Boxmaking weekend

This was the first weekend in what seems like ages that I had all to myself in my studio. My major work in progress is 346, a book dealing with my 7 week stay in hospital prior to the birth of my twins in 2011. As regular readers will know, the idea was that it was going to be in the form of boxed postcards, one for each day. This specific format was closely connected to the idea that it should be a larger edition, and not handmade as such. So I designed 46 postcards, both sides, wrote the text such that it fit in that format, selected images from my journals that I kept at the time, and then ordered all that in the form of photographic prints first for a second mock-up. That mock-up was finished a couple of weeks ago, and left me disappointed. Somehow this was just not working properly. Since then I have been thinking about how to change it, and my current idea is radically different, moving from postcards in a box to a boxed scroll. But although I am thrilled by my new idea, there are still lots of problems to solve. I will be asking your help and advice at the end of this post.


sketch of my reading thing – an anlogue version of a e-reader, really

My idea is that the spools with the content are hidden in closed compartments, and the reader has to wind a handle to access the images and text. In this way, s/he could not skip repetitive parts standing for the dull routine that set in after a couple of days, and s/he wouldn’t know that end is close from the few cards left in the box. These were two major issues that made the boxed set not work for me.

Well, this reader thing is only one aspect of what I envision for the book at the moment, but I don’t want to go into too much detail about that now. I will have to make this scroll-reader-thing work first in any case. So this weekend I started to build a model for the box, and, while I was at it, made also a couple of boxes that I wanted to make for a long time: boxes to store my thread. I got a bit carried away with the other boxes, I fear…

Box making day

Saturday: A couple of trays for the would thread, and two larger boxes with compartments for 346

Boxmaking craze continued

Sunday: More boxes and trays for thread, and on the upper right, four smaller boxes that go into the compartments of the 346 boxes to hide the scrolls

End of another boxmaking day

Sunday evening: two trays with smaller boxes covered for thread. A third tray with boxes still without cover. Standing on the upper edge of my table, 346 boxes, seen from the backside.

(I rather like the simpy grey covered boxes with the patterned paper inside very much, will try something like that for the tray that is still left to cover, I guess. Since these were all paper and fabric scraps, I am not sure that I still have enough to make it work though. Well, that is not that important now…)

My current idea is to use tyvek for the scroll, as I fear that paper might not stand the strain of being pulled like that. But then, thinking while I am typing this, probably a ready made scroll like the receipt paper used for cashes should work. – How is it really called and do you know where it can be bought?
I ordered some plastic modelling stuff in hope of making dowels from it, but I am not sure that this will work. – Do any of you have made something like that before? I would appreciate any pointers and sharing of experiences: what kind of techniques and materials worked for you and which didn’t?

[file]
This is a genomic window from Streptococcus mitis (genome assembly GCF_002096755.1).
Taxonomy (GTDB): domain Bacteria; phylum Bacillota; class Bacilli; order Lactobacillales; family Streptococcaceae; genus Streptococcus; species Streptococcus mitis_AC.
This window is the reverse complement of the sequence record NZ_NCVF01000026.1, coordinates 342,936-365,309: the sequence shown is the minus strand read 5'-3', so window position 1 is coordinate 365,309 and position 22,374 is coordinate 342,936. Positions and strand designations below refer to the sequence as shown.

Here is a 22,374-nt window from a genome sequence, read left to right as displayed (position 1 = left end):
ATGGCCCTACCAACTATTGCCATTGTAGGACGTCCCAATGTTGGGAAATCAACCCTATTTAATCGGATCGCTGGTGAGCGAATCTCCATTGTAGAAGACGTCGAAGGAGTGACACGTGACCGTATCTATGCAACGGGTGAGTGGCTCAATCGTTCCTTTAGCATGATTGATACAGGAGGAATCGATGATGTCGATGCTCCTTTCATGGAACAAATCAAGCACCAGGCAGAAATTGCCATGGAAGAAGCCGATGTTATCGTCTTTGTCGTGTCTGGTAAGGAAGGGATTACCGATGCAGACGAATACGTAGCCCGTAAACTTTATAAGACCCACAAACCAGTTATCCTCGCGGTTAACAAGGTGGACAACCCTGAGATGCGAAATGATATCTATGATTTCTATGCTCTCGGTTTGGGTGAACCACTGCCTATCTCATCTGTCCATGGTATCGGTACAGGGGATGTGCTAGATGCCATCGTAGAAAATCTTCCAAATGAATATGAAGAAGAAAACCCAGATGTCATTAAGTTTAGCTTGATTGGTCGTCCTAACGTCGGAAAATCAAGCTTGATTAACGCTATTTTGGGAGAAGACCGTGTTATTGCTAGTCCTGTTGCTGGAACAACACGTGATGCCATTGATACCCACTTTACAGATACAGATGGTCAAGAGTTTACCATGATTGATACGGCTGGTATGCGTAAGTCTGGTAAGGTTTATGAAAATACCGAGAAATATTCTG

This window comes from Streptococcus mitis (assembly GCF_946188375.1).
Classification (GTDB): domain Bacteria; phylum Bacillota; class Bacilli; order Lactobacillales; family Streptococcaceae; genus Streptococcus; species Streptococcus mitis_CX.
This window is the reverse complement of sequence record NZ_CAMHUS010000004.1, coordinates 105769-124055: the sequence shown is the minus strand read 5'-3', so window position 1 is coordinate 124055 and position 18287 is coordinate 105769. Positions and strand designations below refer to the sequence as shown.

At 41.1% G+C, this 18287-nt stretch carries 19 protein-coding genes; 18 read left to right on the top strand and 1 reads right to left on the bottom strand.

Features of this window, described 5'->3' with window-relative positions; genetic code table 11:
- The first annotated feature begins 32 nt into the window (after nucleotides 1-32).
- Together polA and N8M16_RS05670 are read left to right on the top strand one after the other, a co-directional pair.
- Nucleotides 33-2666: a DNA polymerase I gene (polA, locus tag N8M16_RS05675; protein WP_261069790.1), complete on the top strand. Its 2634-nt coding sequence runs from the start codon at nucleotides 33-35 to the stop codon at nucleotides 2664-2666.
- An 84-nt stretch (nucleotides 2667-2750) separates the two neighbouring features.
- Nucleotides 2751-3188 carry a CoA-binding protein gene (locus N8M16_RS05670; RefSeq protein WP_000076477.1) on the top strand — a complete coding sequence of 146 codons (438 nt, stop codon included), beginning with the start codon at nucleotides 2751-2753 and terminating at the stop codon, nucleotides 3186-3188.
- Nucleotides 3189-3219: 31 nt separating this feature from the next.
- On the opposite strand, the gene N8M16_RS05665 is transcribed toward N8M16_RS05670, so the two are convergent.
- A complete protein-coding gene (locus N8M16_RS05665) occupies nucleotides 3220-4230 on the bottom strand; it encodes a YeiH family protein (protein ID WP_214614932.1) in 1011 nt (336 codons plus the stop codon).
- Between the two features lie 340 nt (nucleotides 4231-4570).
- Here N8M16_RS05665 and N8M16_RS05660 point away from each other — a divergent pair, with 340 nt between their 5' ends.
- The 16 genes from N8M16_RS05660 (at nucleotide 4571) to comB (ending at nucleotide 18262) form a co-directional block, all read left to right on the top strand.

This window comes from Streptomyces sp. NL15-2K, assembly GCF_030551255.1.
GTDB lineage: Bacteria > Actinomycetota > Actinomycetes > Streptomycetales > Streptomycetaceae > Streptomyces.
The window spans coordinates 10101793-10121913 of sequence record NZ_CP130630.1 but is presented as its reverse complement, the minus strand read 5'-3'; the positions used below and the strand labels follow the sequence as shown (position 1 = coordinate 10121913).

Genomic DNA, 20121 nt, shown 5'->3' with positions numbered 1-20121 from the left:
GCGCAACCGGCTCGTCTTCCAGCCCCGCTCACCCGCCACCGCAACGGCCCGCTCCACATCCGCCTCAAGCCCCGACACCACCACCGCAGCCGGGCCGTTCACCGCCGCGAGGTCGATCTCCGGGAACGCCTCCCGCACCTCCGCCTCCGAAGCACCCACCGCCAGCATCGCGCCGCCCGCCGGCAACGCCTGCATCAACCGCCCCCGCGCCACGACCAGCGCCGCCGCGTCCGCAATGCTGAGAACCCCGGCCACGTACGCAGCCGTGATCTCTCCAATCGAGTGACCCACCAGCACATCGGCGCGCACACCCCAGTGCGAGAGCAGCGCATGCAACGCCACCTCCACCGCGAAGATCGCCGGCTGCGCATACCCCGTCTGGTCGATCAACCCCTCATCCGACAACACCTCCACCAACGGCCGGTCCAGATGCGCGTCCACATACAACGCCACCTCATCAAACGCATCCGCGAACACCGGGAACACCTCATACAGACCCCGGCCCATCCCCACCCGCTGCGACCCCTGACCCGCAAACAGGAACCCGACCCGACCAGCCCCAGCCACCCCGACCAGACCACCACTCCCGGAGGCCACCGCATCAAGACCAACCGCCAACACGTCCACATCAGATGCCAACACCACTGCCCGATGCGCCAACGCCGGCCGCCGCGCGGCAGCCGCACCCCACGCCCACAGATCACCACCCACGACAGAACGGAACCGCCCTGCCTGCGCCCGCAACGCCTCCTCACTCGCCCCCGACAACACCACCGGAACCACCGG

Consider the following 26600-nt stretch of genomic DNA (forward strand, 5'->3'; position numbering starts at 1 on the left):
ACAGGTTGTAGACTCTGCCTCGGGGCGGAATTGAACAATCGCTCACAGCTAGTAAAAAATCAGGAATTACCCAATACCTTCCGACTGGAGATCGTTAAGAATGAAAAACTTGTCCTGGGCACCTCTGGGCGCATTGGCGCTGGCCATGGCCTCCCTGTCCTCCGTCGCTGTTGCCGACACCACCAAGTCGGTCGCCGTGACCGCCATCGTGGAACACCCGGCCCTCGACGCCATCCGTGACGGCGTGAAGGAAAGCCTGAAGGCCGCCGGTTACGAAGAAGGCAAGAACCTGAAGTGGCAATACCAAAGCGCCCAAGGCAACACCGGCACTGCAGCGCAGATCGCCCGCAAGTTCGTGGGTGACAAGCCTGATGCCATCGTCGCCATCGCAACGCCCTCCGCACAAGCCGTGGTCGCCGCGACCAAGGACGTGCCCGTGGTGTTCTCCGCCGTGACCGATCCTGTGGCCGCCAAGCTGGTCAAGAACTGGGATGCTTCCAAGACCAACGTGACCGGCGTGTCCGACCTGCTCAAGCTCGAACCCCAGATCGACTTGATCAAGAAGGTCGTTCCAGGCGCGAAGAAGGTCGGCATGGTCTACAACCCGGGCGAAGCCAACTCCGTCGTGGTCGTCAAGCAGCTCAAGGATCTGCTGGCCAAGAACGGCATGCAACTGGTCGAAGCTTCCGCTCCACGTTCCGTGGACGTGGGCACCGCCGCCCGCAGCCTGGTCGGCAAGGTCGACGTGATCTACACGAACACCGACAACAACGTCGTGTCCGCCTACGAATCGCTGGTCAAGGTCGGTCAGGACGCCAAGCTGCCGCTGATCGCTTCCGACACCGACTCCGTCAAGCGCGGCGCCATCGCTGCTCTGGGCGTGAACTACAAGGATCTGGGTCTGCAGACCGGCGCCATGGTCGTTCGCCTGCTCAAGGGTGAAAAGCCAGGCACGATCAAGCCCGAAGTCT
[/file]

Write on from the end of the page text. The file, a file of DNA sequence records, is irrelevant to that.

Thanks in advance for your help!

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A simple binding kit by H. Kurzke

It has been long since I wrote the last blogpost and a lot of things have piled up. Of course the longer I postponed writing, and the longer my list of topics to blog about grew, the more likely it got that the task was pushed to the end of my ever growing to-do lists.

To break free of the dilemma, I decided to give you just brief summaries and bulletpoints instead of giving full reports and posts to each item. If you are interested to hear more about a topic, let me know. I’ll be pleased. And maybe (maybe!) I will indeed write more about it later :-)

  • As mentioned in a longish post (towards the end) I made 5 testing kits for a company to decide whether they want to produce the kits. I had a lot of thoughts about whether I would want to do that in the first place. Then decided to have a go. But after fighting for several weeks to either get paid or the kits returned, they finally returned them (phew, I actually already contacted the lawyer in our family to get some legal advice and was prepared to go the next steps). To my surprise they had not even opened the box. In 8 weeks. Their interest can’t have been too keen. Well, since then I changed the instructions that go with it ever so slightly (so that this company’s name no longer is part of it), and re-did it so that it is now printed in this A5 sattle stitched version. Currently the instructions are only available in German. A photo of the finished book can be seen above.
    I am undecided whether I want to continue this kind of kit. If I do, I will also include English instructions. For now I am selling just these first kits in my Etsy-Shop.
Erased, artist book by H. Kurzke and Zoran Vodakovic

Erased, poem by H. Kurzke, binding by Zoran Vidakovic

  • Last year I was lucky to be invited to a joint project with Zoran: I sent him two copies of the poem, he bound a first copy which he exhibited as part of his travelling, collaborative show of books. He made another copy for me to keep which has reached me by now. – I really should make some photos, above you see one that he send me before sending the actual book.